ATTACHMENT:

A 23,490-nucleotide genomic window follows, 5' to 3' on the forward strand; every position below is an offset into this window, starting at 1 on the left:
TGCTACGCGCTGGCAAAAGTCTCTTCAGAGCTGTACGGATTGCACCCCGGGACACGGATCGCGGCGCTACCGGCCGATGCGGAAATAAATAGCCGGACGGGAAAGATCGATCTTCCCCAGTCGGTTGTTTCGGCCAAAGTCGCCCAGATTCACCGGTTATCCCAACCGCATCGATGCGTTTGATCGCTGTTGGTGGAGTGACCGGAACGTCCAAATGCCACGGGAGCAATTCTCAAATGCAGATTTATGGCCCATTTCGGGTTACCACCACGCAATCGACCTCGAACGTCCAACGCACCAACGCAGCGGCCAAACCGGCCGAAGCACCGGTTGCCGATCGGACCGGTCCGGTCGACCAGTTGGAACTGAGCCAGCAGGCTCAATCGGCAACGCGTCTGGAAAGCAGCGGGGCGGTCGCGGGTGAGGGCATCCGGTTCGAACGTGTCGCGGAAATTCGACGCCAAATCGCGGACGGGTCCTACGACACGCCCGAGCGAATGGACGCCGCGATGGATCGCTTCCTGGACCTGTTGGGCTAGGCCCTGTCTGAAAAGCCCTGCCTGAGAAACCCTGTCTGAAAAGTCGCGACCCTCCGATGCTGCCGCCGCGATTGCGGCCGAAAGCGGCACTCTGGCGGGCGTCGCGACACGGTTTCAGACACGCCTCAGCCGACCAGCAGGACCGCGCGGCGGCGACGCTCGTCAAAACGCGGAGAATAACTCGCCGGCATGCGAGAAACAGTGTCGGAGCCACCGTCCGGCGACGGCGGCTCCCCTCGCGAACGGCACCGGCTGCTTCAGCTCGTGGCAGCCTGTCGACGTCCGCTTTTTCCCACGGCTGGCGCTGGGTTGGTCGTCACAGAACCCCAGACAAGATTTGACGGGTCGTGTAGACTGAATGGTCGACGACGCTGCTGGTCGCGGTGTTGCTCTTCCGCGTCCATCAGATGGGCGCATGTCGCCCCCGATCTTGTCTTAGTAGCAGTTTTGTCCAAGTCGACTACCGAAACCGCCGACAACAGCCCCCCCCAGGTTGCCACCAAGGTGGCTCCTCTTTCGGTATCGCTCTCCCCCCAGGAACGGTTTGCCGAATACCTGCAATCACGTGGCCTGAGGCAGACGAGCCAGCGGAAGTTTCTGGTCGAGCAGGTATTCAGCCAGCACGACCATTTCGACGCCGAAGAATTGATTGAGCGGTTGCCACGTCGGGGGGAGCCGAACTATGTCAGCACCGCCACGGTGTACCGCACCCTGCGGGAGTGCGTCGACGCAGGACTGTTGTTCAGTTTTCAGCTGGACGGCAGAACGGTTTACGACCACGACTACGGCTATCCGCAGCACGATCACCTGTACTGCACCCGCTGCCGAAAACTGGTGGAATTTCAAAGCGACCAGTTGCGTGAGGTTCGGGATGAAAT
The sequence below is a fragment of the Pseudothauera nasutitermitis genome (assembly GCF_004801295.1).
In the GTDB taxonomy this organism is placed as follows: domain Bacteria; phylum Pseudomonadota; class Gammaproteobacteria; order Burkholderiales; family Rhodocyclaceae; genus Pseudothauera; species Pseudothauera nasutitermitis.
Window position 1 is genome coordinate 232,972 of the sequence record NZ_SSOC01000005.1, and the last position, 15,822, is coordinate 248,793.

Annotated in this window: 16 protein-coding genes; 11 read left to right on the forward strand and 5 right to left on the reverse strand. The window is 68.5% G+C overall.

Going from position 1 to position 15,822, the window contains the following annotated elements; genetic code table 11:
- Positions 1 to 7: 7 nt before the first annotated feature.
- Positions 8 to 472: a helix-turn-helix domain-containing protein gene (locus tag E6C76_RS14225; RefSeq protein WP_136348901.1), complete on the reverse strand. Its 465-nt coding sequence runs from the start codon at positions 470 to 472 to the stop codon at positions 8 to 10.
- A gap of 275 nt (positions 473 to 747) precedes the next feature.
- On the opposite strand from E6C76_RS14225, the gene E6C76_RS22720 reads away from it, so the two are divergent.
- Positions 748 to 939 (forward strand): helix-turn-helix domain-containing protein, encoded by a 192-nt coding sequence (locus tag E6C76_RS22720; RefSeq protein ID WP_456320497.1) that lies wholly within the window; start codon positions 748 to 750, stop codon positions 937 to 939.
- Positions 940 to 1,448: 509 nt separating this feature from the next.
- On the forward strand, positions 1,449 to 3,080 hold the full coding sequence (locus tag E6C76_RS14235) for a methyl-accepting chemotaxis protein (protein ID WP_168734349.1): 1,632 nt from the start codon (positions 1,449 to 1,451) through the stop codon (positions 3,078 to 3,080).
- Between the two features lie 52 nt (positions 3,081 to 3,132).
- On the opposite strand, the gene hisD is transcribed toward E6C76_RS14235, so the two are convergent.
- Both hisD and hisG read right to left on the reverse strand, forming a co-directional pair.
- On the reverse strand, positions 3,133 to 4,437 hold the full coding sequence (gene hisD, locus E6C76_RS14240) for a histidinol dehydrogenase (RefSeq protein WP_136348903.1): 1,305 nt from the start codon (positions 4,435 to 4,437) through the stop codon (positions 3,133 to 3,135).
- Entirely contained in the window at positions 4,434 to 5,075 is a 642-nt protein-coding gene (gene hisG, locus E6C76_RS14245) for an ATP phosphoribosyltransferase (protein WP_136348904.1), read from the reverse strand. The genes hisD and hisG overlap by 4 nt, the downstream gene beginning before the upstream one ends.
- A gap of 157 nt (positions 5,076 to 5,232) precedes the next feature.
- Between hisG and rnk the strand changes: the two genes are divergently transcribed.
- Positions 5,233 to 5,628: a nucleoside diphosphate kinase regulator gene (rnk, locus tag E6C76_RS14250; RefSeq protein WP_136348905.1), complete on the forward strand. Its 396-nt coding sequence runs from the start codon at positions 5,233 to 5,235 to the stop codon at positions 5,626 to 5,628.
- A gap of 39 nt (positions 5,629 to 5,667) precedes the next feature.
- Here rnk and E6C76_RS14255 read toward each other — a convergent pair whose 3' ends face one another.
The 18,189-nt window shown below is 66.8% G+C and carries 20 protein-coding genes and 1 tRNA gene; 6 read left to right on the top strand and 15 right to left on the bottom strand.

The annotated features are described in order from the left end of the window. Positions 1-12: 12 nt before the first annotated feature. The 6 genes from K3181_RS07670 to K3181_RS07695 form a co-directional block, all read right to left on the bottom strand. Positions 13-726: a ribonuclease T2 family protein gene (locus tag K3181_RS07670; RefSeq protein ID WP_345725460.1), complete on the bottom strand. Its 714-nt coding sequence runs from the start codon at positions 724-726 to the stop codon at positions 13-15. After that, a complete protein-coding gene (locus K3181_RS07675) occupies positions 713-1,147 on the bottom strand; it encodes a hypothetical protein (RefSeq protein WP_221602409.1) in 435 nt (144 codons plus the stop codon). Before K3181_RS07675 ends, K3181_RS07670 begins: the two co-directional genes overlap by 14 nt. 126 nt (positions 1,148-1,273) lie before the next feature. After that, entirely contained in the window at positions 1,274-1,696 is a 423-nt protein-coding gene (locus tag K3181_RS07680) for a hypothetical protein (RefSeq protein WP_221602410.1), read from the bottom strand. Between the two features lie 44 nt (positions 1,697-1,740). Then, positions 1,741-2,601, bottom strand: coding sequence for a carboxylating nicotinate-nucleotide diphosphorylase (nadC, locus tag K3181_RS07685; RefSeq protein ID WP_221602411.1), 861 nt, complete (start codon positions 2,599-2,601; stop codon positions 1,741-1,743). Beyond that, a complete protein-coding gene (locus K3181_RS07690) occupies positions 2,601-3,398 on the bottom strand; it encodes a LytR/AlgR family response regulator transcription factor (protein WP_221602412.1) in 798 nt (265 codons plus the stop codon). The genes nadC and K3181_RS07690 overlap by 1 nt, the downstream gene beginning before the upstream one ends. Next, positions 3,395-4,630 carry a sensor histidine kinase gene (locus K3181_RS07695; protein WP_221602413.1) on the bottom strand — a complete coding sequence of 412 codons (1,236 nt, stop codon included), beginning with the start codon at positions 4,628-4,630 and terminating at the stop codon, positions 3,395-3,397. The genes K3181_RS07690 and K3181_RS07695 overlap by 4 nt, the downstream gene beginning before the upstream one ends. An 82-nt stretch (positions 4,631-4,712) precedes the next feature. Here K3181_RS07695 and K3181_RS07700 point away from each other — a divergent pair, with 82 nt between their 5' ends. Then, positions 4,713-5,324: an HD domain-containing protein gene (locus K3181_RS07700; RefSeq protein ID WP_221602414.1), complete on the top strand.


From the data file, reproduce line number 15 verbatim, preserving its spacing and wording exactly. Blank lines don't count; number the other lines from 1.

- Between the two features lie 52 nt (positions 3,081 to 3,132).